Flowers, the fount of knowledge at Kameido Tenjin Shrine

Early April sees the start of the Japanese academic year and for me as an academic, this seems the perfect time to seek out a Tenjin shrine and pay my respects.

Tenjin is the deification of Sugawara no Michizane, a 9th century poet/scholar who, in his later life, served the emperor as a diplomat and bureaucrat, but died in exile in Kyushu in 905. Thanks to a series of natural disasters shortly after his death, it was determined that his unhappy spirit needed mollification. As a consequence, he was deified, first as the god of storms and later, in a nod to his scholarly life, as the god of learning.

Even as a visit to a Tenjin shrine simply seems an appropriate way to launch the new academic year, I also thought it would be nice to find some place with pretty flowers.

What better way to combine my two goals than a visit to Kameido Tenjin Shrine, which is especially known for its wisteria, although it is home to many other flowers as well; so many, in fact, that it is popularly known as the “flower shrine”.

Kameido Tenjin Shrine was founded in 1646 in what was then the eastern outskirts of Edo. It sits about halfway between the Sumida and Arakawa Rivers, about a 15 minute walk from either Kinshicho or Kameido train stations. Between the shrine’s front gate and the shrine itself is a large pond that is bisected by the approach to the main shrine building, an approach that includes a couple of so-called “drum” bridges, steeply arched red bridges that add to the scenic appeal.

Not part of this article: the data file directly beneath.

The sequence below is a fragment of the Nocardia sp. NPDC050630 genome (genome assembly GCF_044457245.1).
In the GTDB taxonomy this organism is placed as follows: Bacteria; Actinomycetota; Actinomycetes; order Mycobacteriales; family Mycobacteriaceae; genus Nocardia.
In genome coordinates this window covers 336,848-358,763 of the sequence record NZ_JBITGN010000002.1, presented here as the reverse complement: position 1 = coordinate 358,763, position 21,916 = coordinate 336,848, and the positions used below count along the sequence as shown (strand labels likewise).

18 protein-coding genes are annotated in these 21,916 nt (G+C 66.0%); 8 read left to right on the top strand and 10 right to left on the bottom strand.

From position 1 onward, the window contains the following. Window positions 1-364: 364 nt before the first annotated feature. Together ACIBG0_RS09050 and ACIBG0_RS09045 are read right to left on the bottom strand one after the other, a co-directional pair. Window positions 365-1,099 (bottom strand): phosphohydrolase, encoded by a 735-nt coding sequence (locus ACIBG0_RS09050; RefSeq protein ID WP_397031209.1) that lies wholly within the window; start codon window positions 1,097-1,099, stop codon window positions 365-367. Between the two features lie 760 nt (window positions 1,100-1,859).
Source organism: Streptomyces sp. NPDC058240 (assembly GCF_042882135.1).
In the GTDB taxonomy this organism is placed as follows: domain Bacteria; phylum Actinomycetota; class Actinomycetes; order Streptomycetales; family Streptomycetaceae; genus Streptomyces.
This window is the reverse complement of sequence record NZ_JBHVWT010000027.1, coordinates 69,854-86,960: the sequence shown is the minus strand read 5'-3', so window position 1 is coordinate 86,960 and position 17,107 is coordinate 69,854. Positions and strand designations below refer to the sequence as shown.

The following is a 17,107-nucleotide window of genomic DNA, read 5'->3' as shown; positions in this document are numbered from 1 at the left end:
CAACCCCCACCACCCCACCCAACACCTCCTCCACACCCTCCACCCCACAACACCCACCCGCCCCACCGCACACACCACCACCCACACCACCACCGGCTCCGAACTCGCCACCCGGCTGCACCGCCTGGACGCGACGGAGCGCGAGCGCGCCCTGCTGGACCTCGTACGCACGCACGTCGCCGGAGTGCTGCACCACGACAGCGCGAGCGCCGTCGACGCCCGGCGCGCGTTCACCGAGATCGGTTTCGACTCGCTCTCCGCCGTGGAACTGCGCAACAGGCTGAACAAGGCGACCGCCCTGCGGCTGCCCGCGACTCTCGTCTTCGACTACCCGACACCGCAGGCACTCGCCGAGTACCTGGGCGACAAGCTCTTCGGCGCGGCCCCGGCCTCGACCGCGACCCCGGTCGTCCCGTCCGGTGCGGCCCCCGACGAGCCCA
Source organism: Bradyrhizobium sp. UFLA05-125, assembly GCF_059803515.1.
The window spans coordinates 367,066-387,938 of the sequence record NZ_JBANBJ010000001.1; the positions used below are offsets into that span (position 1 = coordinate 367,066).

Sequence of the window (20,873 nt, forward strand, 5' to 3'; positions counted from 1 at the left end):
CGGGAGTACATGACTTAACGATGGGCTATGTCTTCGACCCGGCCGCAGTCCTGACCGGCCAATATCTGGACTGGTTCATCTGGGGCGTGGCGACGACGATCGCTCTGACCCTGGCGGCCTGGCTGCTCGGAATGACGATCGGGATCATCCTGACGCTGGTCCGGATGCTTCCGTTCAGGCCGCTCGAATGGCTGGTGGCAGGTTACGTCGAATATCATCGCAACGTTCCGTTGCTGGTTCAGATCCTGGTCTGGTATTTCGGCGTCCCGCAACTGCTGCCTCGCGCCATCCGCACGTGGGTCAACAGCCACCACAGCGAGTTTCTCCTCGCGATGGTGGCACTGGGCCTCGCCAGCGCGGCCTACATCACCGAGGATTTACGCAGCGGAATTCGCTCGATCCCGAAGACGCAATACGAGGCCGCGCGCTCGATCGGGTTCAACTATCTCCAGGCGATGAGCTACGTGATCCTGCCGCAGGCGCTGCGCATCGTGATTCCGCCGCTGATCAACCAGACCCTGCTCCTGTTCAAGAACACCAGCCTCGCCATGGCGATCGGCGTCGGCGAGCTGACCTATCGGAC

Large parts of the pond are covered with trellises holding venerable wisteria vines that are particularly beautiful this time of year as their purple blossoms drop in long bundles. It is both picturesque and soothing to wander through the shrine’s grounds and enjoy the beautiful flowers.

Not far from the main shrine building is a cute statue of Michizane at age 5, in traditional Heian garb. I hadn’t realized until seeing this that not only was Michizane a great scholar, he was also precocious.

If you can take your eyes off the wisteria blossoms long enough, you might also notice that the shrine is practically in the shadow of Tokyo Sky Tree.

There are Tenjin shrines across Japan and they are especially popular sites for students to offer prayers for success in their entrance exams. This means that Tenjin shrines are particularly crowded with young people in January and February, exactly the time when plum blossoms are brightening the landscape. The plum blossom was Michizane’s favorite flower, so most Tenjin shrines have lots of plum trees on their grounds, and Kameido Tenjin Shrine is no exception. It was fun to notice that by this wisteria season, the plum trees actually had plums growing on them.

The shrine ground is also home to azalea bushes–many covered with dark pink flowers–and even hydrangeas growing beneath some of the wisteria trellises. Their big balls of blooms will be out in another six weeks or so, just as the rainy season begins. Kameido Tenjin Shrine is also known for a chrysanthemum festival in the fall. In other words, any time of year, if you’re looking for flowers, you will likely find them here.

There are critters to be enjoyed at Kameido Tenjim Shrine, too. The pond is home to large, lazily swimming carp and turtles in all sizes, often competing for the best rocks on which to sun themselves. Gray heron drop by to feed on the smaller fish in the pond, too.

I was enjoying the flowers so much that I almost forgot that my original purpose was to make a wish for a successful academic year! I could soon rectify the oversight. What will I use next time as my excuse to visit this pretty spot?

© 2021 and Vicki L. Beyer
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